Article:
• Eyeliah 9 March 2010, 11:43 pm

    If I am going to buy a 'new' piece of clothing I am always looking for something more sustainable, in a natural fibre and classic shape. But for thrifting I don't worry as much (but still try to follow my fibre guidelines). The idea of the charity shop system collapsing is terrifying; I think more likey the donated clothes will keep becoming of lesser and leser quality.

  • Millie 11 March 2010, 1:44 am

    This is really thoughtful and well written (and while it's a bit long by some people's standards, I thought it was a good length. This is a complex issue, and discussing it with any depth involves discussing a lot of different angles.) Sustainability (and more broadly, material and labour ethics) in fashion is something that I've been turning over in my head for a while, and I've been sitting on a couple of half-formulated posts of my own on this too. I'd never thought about the sewing machine efficiency argument, though as someone who sews for a hobby, I feel gain more from sewing than just clothes, and not having a sewing machine would mean I'd lose my main creative outlet.

    And I think that is important to recognize: we _do_ gain more from clothes than pure functionality, and so reducing sustainability in fashion purely to resource management ignores much of the picture of fashion. I'm really curious about the two suggested ways to address the issue, and I'll let you know when I get around to posting about this myself.

  • Out of Order 13 March 2010, 3:06 am

    I admit I was a little lost & unfocused by the end, but you raise some valid points. How do we curb the intense drive for "new" and "more" that produces such an impossibly disposable wardrobe while enjoying the fantasy & creativity of the fashion industry?

    *Interesting point regarding the inherent problems with the diy/thrift "solution."
    *I had a sewing party with a friend a few days ago, where we easily alternated sewing and pinning our projects for about 6 hours with one machine and a lot of artichoke bread. Go us!

  • LyddieGal 13 March 2010, 7:03 am

    I never thought about the sewing machines before.
    That is a very interesting point – especially since I've had a sewing machine for about 10 years, but to compare the number of clothes I've made to what I've purchased over last decade, makes my sewing machine seem more like a paper weight than a source of clothing.

    I also must admit that I have become addicted to acquisition of new clothing, be it truly new, or just 'new to me' a day does not pass where I don't think about buying clothing. From taking an extra long look in a shop window, to getting an email reminder from ebay, I am constantly being influenced to buy more clothes, and I have little will power to not.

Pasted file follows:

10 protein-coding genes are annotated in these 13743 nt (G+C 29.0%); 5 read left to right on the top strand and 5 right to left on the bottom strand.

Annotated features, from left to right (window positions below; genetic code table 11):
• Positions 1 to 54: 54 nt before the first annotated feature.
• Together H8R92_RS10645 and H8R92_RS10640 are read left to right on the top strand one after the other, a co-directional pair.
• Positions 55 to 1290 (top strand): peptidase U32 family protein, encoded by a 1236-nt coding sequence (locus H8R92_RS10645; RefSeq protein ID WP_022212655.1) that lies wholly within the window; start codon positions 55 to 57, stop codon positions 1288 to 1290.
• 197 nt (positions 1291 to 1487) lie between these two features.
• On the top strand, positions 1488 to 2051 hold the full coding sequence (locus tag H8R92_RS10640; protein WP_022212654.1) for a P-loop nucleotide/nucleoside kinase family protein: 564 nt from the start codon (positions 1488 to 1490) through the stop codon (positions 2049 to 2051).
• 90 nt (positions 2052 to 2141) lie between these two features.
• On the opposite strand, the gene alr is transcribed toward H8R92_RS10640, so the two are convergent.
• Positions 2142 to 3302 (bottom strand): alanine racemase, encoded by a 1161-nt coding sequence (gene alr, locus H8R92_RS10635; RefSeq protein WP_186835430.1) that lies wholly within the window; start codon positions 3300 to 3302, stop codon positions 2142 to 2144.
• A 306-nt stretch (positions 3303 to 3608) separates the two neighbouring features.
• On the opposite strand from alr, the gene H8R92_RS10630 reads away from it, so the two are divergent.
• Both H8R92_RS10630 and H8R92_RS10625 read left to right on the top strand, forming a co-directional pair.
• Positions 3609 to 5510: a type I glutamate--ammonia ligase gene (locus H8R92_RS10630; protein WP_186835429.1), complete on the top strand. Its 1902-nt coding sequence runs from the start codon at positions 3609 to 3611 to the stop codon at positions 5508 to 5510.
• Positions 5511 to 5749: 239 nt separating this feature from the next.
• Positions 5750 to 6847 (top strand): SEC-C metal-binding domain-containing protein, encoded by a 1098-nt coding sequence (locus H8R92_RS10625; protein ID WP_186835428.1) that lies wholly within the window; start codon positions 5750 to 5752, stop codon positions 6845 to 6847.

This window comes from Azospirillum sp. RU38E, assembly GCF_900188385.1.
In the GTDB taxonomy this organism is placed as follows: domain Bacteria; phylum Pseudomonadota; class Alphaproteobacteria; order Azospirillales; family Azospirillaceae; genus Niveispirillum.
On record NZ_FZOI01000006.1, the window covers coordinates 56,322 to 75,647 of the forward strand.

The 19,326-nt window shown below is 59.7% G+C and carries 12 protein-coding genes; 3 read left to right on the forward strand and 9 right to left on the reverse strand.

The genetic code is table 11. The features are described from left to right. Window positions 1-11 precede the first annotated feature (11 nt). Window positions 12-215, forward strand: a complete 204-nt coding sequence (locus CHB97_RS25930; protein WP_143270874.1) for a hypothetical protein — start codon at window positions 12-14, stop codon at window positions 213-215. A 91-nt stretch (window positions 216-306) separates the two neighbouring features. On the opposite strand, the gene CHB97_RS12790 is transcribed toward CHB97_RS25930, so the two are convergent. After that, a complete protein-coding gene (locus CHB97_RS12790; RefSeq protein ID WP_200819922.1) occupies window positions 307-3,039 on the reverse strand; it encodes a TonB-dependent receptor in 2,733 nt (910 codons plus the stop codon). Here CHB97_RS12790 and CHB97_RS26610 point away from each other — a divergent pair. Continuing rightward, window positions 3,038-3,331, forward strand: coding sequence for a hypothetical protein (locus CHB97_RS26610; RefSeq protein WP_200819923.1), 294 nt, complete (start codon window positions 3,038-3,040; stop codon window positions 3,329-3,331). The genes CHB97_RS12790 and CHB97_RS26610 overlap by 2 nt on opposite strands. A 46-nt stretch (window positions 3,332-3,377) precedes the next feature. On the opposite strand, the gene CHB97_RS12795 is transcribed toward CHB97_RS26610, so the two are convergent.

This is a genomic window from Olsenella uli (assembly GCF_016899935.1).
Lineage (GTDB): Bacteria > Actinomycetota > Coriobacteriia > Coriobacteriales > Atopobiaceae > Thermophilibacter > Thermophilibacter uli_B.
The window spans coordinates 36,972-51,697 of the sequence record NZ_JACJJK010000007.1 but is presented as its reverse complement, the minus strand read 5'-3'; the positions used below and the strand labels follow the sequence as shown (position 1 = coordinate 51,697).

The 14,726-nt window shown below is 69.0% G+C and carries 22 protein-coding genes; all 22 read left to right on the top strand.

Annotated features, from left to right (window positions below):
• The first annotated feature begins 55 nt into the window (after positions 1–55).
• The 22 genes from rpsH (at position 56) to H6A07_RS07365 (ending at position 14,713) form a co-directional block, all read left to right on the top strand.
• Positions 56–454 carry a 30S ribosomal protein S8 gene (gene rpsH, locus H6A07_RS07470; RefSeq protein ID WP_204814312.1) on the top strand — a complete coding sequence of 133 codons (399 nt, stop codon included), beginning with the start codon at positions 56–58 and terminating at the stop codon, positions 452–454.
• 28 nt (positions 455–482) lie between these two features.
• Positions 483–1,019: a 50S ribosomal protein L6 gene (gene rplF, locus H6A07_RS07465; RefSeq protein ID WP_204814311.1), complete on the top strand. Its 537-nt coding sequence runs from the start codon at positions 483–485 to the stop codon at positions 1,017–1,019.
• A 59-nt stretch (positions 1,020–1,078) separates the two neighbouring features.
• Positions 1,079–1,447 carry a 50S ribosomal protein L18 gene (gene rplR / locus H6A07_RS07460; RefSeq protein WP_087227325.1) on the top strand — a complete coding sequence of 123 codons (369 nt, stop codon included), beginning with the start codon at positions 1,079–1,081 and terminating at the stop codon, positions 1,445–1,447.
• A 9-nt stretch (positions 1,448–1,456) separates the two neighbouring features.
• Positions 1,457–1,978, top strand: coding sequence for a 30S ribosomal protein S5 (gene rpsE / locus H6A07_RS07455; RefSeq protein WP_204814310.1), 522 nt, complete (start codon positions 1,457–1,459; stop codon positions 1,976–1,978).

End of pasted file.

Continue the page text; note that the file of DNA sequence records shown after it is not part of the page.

Chic on the Cheap

  • Academichic 15 March 2010, 7:39 am

    I think this is a great post (and one that is really well written) and I agree with the points made although I hate to admit to them. I like to think that by thrifting I'm being eco-conscious and the truth that even thrifting is part of a larger consumption circle makes me uncomfortable and sad – but it's a fact that needs to be addressed nonetheless. I'm looking forward to reading your followup post to this, since I'm curious what the two points you took away from Fletcher's work are.

    Great food for thought!

    S

  • the Citizen Rosebud 19 March 2010, 1:17 am

    First of all, I'm impressed you have access to the book, it's over $100 bucks on amazon.com, which is tough change to cough up. Your points are very good, and I hope it stirs up a lot of thought and conversation. I too, mostly thrift, and support handmade creation,s thank goodness my mom still sews for me, lol. I hope that we change our disposable lifestyle and make a commitment to quality. Sustainability can't be sustained without emphasis on smart design and quality construction.

  • Emily Kennedy 22 March 2010, 9:20 pm

    Thank you for posting about Fletcher's work. I look forward to reading her book.

  • roni 7 April 2010, 2:49 pm

    I didn't read the whole thing, as I'm trying to skim this without my boss catching me. But the whole idea of stop producing new clothes is brilliant. Do you remember when all the designers teamed up at Barneys to create new designs out of old jeans? It was handsdown some of their BEST WORK in years.

    Some things of course would have to be made anew, but there's not reason for regular plain tees to have to be massively reproduced every year.

    Inherently you are correct that if everyone holds on to their current items, the economy the clothing aspect of it at least would indeed collapse.

  • Anonymous 10 December 2010, 11:07 am

    Hi,

    I've just bought this book and I absolutely LOVE it.. it's so well written and easy to understand!

    Just wondering what page you were reading for
    "tackles the impacts related to the scale of conspicuous fashion consumption, it does little to influence its root causes"

    Thanks!!
    A

  • Franca 10 December 2010, 2:59 pm

    A, I can't remember, I got that book out of the library and it's now gone back. My guess would be somewhere near the beginning!